Hello there! I’m sorry it’s been a while since my last post, but I have been caught up with a lot of work for the internship the past two weeks. As I have mentioned before I love how versatile my internship is since we have the opportunity to participate in a lot of different activities , apart from the office work, outreach and filing.
So for the past month I have been attending an online course on Social Therapy, under the title of “The art of building the group”. The East Side Institute offers a lot of such online courses for people who want to get introduced to social therapy and its practices, but are not from New York. The online classes are set up in a very intriguing way and there are participants from every part of the world. Every participant signs up in the online group and once a week the person leading the class (teacher) assigns readings and assignments from the same book that all of us have purchased in advance. After everyone reads the related passages, they are asked to share their impressions/thoughts/questions in a blog-post form that every other participant has access to whenever he/she wants. People feel free to comment on each other posts, share their thoughts, ask for clarifications, expand on conversations and continue a back and forth ongoing discussion on the readings and beyond. Twice a week the teacher-who in our case is a social therapist- reads all the comments, responds to questions raised, and provokes with even more questions that the rest of us are asked to figure out.
This is the second online class I attended-the first one was earlier this year when I first found out about the Institute and I wanted to get introduced to Social Therapeutics. Overall the class was very thought-provoking and gave us all great insight of the way social therapists try to create an environment between the patients, where they can feel comfortable sharing their problems and worries. At the beginning I must confess it sounded very weird to me, since in Greece therapy (whether is individual or in groups) is not very common, unless the person is heavily suffering emotionally and has a lot of issues in his/her personal life and needs assistance. However, I quickly found out that this is not the case in New York and therapy is a very common practice, even among kids. People feel comfortable in just seeing someone to discuss their situations and life states with, even if they are not necessarily seeking for advice. I guess that also has to do with the different cultures, upbringing and paces of life when you are comparing an averagely big city in Greece and New York city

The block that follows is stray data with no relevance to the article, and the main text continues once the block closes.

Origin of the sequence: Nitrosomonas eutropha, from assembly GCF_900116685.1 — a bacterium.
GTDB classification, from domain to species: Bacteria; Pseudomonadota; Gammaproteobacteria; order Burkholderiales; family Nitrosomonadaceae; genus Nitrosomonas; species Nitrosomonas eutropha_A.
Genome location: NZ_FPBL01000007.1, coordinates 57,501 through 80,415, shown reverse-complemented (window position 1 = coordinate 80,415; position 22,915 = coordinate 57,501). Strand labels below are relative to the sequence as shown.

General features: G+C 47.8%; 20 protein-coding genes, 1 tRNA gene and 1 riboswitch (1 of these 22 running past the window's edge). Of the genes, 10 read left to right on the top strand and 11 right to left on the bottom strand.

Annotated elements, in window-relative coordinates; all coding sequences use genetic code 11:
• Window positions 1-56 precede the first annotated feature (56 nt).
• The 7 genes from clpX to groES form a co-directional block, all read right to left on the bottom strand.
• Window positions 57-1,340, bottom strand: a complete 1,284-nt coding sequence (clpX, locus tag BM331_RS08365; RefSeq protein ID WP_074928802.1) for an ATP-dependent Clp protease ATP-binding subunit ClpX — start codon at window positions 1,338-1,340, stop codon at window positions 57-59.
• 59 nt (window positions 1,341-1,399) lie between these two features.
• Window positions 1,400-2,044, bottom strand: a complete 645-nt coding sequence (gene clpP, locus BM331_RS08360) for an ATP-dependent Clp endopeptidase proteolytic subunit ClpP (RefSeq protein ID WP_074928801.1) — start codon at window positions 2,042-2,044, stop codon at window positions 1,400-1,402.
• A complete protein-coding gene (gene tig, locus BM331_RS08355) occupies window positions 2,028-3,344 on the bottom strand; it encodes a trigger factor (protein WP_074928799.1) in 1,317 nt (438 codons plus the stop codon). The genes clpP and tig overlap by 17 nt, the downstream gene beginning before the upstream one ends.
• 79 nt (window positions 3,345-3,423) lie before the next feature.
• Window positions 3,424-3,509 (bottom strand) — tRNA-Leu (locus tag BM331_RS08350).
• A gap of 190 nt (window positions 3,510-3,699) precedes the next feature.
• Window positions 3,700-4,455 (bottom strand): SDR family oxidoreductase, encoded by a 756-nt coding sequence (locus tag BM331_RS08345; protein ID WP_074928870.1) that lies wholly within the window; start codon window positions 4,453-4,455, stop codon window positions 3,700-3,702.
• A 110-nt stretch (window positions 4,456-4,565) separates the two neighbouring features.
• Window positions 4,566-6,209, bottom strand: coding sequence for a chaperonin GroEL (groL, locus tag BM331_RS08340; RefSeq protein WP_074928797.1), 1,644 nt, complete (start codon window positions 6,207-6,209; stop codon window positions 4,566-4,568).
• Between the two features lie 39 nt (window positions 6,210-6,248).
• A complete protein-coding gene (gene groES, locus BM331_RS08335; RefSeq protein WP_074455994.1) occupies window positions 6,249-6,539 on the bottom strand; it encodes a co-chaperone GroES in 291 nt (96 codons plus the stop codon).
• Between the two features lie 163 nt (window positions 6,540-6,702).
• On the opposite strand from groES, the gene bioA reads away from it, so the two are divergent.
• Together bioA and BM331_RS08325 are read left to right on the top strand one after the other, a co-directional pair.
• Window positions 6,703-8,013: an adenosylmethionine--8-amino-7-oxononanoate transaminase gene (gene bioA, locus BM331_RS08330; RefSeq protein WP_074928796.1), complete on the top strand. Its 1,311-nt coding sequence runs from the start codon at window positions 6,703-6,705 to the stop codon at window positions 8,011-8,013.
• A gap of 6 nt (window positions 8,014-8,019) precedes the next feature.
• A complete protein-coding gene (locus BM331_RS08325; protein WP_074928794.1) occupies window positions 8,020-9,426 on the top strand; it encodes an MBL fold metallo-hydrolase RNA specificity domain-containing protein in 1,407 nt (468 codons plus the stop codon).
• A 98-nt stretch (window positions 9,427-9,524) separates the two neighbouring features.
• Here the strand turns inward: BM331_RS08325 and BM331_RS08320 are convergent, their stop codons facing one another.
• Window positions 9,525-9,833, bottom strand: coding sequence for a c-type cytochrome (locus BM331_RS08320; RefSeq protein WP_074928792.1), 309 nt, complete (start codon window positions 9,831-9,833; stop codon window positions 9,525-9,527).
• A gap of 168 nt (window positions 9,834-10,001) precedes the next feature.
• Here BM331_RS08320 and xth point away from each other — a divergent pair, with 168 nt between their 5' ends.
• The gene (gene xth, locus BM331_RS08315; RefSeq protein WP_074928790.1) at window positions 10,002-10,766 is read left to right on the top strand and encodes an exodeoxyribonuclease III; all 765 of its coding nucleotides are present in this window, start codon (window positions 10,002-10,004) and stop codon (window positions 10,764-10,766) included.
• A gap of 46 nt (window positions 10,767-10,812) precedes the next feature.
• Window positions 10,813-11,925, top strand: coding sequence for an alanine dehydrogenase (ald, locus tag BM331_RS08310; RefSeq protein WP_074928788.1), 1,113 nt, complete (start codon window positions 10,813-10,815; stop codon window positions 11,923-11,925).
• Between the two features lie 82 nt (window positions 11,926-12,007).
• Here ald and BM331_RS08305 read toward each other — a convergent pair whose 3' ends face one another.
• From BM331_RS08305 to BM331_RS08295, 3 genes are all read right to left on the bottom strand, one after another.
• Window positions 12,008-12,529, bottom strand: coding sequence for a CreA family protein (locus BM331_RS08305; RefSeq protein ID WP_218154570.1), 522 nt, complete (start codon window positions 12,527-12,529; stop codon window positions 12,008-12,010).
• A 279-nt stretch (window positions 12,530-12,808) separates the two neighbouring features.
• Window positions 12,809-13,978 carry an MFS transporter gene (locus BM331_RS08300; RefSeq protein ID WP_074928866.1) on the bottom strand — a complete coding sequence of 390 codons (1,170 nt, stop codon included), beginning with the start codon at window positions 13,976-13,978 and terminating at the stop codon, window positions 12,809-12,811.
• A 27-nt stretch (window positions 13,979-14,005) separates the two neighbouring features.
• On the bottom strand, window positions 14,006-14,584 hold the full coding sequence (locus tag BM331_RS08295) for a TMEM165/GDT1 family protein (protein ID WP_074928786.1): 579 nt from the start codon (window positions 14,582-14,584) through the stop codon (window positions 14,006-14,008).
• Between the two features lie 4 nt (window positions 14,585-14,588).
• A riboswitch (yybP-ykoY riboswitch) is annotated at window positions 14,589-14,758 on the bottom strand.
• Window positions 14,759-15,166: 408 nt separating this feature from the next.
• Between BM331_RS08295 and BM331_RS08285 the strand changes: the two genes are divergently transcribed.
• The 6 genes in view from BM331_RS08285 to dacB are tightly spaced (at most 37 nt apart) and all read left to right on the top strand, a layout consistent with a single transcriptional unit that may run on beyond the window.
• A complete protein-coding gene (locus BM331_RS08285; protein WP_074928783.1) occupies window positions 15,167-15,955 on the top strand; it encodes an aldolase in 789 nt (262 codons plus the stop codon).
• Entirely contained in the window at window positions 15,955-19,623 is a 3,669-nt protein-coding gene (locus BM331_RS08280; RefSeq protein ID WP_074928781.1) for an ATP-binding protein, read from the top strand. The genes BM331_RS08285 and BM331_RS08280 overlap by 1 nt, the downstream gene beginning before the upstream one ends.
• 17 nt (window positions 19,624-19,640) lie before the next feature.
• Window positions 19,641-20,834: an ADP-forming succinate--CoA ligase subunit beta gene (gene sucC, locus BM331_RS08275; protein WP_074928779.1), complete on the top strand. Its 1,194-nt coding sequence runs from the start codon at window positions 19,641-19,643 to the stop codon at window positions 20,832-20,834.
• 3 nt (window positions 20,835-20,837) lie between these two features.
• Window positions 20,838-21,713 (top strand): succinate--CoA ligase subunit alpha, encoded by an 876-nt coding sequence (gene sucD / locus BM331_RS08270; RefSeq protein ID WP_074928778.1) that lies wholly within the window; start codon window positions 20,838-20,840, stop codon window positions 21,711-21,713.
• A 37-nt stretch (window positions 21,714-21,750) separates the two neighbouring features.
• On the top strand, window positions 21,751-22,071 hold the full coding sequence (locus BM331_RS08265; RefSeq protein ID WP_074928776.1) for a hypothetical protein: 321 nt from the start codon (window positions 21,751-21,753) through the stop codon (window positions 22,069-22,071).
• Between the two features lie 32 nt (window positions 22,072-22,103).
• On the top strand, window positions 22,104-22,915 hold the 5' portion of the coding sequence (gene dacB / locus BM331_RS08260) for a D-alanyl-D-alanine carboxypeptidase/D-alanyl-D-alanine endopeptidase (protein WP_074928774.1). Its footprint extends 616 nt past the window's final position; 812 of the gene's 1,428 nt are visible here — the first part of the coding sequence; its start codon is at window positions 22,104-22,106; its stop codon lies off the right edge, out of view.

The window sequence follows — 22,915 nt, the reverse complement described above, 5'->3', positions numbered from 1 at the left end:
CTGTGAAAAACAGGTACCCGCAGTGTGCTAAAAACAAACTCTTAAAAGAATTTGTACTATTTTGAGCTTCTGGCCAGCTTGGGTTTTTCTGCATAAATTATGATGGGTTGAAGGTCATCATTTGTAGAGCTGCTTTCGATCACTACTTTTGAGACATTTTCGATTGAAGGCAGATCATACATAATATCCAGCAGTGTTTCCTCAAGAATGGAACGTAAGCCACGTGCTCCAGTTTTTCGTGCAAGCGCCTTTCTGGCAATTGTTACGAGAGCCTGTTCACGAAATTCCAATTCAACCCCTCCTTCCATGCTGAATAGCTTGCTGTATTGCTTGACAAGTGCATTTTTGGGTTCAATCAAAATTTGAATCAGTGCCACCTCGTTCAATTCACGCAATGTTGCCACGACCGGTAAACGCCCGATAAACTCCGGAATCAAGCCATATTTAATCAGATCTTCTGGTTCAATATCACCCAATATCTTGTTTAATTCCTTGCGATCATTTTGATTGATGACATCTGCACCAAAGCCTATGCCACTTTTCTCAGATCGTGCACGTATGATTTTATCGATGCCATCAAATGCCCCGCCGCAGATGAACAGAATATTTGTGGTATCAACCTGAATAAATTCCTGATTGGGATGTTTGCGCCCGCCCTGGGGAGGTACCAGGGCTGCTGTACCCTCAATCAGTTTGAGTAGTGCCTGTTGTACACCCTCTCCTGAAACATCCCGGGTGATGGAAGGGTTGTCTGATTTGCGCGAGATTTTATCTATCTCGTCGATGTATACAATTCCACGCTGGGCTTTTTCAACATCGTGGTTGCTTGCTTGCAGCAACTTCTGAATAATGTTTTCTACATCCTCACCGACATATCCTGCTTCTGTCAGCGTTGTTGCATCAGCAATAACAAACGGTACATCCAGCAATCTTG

Anyway, let me return to some moments during our conversations in the online class to see what I am talking about and the sides of therapy that we touch while questioning and investigating. This an abstract from a post that a fellow student posted about her experience with social therapy;
“What I’m realizing now, is that while individual therapy forced me to speak, it was only a half step. I would imagine that its’ harder to begin speaking in group therapy about yourself if you are shy. But making that group jump first, rather than talking to a therapist alone and then taking your thoughts out into the world, means seeing the responses of a group to your feelings from the start. Group therapy is more realistic. This setting is more similar to the settings one may encounter outside of the group session, with reactions from friends and family to personal struggles. “